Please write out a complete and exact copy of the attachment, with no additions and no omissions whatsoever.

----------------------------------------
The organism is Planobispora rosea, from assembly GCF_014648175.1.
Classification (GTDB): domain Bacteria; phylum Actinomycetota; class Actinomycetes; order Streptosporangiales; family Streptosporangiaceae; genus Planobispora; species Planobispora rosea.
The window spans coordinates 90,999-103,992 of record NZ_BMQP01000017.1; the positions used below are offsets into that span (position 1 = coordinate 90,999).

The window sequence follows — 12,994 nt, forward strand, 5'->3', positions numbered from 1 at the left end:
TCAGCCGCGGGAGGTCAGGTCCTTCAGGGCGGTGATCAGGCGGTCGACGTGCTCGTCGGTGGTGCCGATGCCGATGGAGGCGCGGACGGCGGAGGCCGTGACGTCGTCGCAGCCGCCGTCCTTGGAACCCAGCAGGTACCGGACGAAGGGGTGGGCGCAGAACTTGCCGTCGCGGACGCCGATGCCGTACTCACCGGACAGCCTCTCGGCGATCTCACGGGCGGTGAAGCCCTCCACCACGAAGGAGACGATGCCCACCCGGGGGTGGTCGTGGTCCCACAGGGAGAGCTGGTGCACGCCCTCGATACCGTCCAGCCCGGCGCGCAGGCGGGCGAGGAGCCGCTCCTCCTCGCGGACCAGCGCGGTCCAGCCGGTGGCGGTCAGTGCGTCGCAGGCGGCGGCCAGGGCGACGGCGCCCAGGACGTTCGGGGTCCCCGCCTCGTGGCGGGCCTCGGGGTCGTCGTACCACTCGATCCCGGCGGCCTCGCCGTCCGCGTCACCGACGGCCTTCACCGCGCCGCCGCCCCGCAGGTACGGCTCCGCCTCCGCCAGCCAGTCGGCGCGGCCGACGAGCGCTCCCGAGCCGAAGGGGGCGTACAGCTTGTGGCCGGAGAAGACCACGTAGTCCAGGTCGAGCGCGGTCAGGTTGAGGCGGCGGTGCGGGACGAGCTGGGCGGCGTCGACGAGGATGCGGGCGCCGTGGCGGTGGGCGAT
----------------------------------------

The organism is Planobispora rosea, from assembly GCF_014648175.1.
Classification (GTDB): domain Bacteria; phylum Actinomycetota; class Actinomycetes; order Streptosporangiales; family Streptosporangiaceae; genus Planobispora; species Planobispora rosea.
The window spans coordinates 90,999-103,992 of record NZ_BMQP01000017.1; the positions used below are offsets into that span (position 1 = coordinate 90,999).

The window sequence follows — 12,994 nt, forward strand, 5'->3', positions numbered from 1 at the left end:
TCAGCCGCGGGAGGTCAGGTCCTTCAGGGCGGTGATCAGGCGGTCGACGTGCTCGTCGGTGGTGCCGATGCCGATGGAGGCGCGGACGGCGGAGGCCGTGACGTCGTCGCAGCCGCCGTCCTTGGAACCCAGCAGGTACCGGACGAAGGGGTGGGCGCAGAACTTGCCGTCGCGGACGCCGATGCCGTACTCACCGGACAGCCTCTCGGCGATCTCACGGGCGGTGAAGCCCTCCACCACGAAGGAGACGATGCCCACCCGGGGGTGGTCGTGGTCCCACAGGGAGAGCTGGTGCACGCCCTCGATACCGTCCAGCCCGGCGCGCAGGCGGGCGAGGAGCCGCTCCTCCTCGCGGACCAGCGCGGTCCAGCCGGTGGCGGTCAGTGCGTCGCAGGCGGCGGCCAGGGCGACGGCGCCCAGGACGTTCGGGGTCCCCGCCTCGTGGCGGGCCTCGGGGTCGTCGTACCACTCGATCCCGGCGGCCTCGCCGTCCGCGTCACCGACGGCCTTCACCGCGCCGCCGCCCCGCAGGTACGGCTCCGCCTCCGCCAGCCAGTCGGCGCGGCCGACGAGCGCTCCCGAGCCGAAGGGGGCGTACAGCTTGTGGCCGGAGAAGACCACGTAGTCCAGGTCGAGCGCGGTCAGGTTGAGGCGGCGGTGCGGGACGAGCTGGGCGGCGTCGACGAGGATGCGGGCGCCGTGGCGGTGGGCGAT